New Chapter

A young woman charts her recovery from eating disorders.

What’s the Link Between Eating Disorders and Vegetarianism? (part 2)

I became a vegan to stop practicing my eating disorder.

I became a vegan out of desperation, not to be healthy, not to save the animals, not to lose weight, but to stop practicing my eating disorder.

I was nineteen, enjoying my first year of college, but my eating disorder kept rearing its head. I realized I wanted to be in recovery regardless of whatever it took. One of the things I did was look at the foods that I usually binged and purged on. It seemed that almost all of the items contained milk or eggs. I decided to eliminate milk and eggs from my diet and figured that since I already didn't eat red meat, I might as well cut out all meat products. While, as I mentioned in my previous piece, my desire to lose weight and my initial desire to become a vegetarian were interrelated, veganism was a tool that helped me in my eating disorder recovery.

 

vegan
Because I was doing it from a place of recovery, it worked wonderfully for me. Before I started, I saw my nutritionist (who discouraged me from becoming vegan - to no avail) and she told me that vegans often didn't get enough protein and B-12, so I needed to be vigilant about getting those. I was. I'd go to the store, pick up an item, look at it's nutritional facts and, not even interested in its calories, carbohydrates or fat content, check to see how much protein and B-12 it had.

Find a Therapist

Search for a mental health professional near you.

I quickly learned that when I wasn't eating binge foods, I wasn't purging.

To be fair, that wasn't all I was doing. I was also going to several eating disorder support group meetings each week, had a recovery mentor, and worked with a therapist. I believe my vegan diet did play a key role, though. It was my first time having that much relief from my eating disorder for such a long period of time.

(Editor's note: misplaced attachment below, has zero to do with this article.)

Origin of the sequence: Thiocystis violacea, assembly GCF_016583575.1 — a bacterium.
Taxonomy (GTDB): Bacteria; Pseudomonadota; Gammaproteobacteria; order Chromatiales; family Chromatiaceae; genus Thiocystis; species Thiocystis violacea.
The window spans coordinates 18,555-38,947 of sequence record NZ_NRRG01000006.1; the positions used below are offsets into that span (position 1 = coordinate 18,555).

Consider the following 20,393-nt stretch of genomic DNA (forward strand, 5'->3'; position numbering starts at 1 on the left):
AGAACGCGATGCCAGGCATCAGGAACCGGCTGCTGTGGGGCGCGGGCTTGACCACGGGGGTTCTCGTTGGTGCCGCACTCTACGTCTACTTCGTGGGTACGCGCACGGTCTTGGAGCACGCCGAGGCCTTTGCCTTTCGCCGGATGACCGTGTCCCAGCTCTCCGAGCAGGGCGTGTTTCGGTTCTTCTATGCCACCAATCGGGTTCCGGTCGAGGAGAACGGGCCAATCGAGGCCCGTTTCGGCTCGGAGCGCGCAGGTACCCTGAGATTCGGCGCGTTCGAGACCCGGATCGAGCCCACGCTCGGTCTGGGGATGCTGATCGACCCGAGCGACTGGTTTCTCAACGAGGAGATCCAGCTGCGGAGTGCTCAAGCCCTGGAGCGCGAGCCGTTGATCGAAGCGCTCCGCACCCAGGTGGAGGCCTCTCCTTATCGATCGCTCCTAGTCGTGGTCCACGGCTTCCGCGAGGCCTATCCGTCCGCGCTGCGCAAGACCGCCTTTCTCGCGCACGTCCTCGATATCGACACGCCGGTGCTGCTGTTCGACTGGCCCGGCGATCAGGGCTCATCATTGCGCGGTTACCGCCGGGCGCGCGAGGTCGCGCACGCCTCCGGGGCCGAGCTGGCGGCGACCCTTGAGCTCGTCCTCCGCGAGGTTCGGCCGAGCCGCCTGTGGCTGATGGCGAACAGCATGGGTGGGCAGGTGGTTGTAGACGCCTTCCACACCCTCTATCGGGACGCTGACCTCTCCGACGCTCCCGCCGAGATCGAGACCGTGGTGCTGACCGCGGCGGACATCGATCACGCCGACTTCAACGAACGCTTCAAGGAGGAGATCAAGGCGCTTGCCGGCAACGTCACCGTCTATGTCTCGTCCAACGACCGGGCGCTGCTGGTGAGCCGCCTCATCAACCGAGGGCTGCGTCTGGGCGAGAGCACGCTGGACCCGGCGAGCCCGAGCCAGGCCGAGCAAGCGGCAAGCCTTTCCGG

sanity tee

What brought such freedom for me with veganism was my focus on recovery. It wasn't nearly as much of a burden as some might have suspected it would be for me. Instead of going to the grocery store and thinking, I can't eat those food items, I'd say, I can eat these food items. Instead of feeling constricted by what I couldn't eat, I felt free to eat things that didn't lead to mental gymnastics later. They were loving guidelines - guidelines not to restrict me but to help me.

After about a year of being a vegan, during which I had probably been the most comfortable with my body ever, I started skipping support group meetings, became unfocused, and decided I might want to drop a couple pounds. Oops. Shortly thereafter, being a vegan became a burden, I started attending a different support/diet group, stopped being a vegan, and had a relapse.

Am I saying that a vegan lifestyle is ideal for recovery? No. Am I saying it's not ideal? No. What I'm saying is a recovery lifestyle is ideal for recovery. Over the years, I've been a vegan, vegetarian, raw foodist, non red-meat eater, and more, but what worked for me is the recovery. The first time I was a vegan, I focused on the recovery and the right food plan at that time followed. The other times that I became a vegan, I focused on the food first, and I believe that is why I didn't stick with it for a long period of time.

Vegetarianism, veganism, raw foodism, etc. work for some people with eating disorders and don't work for others. Being a vegan worked for me for awhile because it was one part of a larger picture that centered around my recovery. While I am not longer vegan, I appreciate the role veganism played in my recovery.

Adia Colar is a publicist for New Harbinger Publications and a freelance writer.

more...

Subscribe to New Chapter

Current Issue

Let It Go!

It can take a radical reboot to get past old hurts and injustices.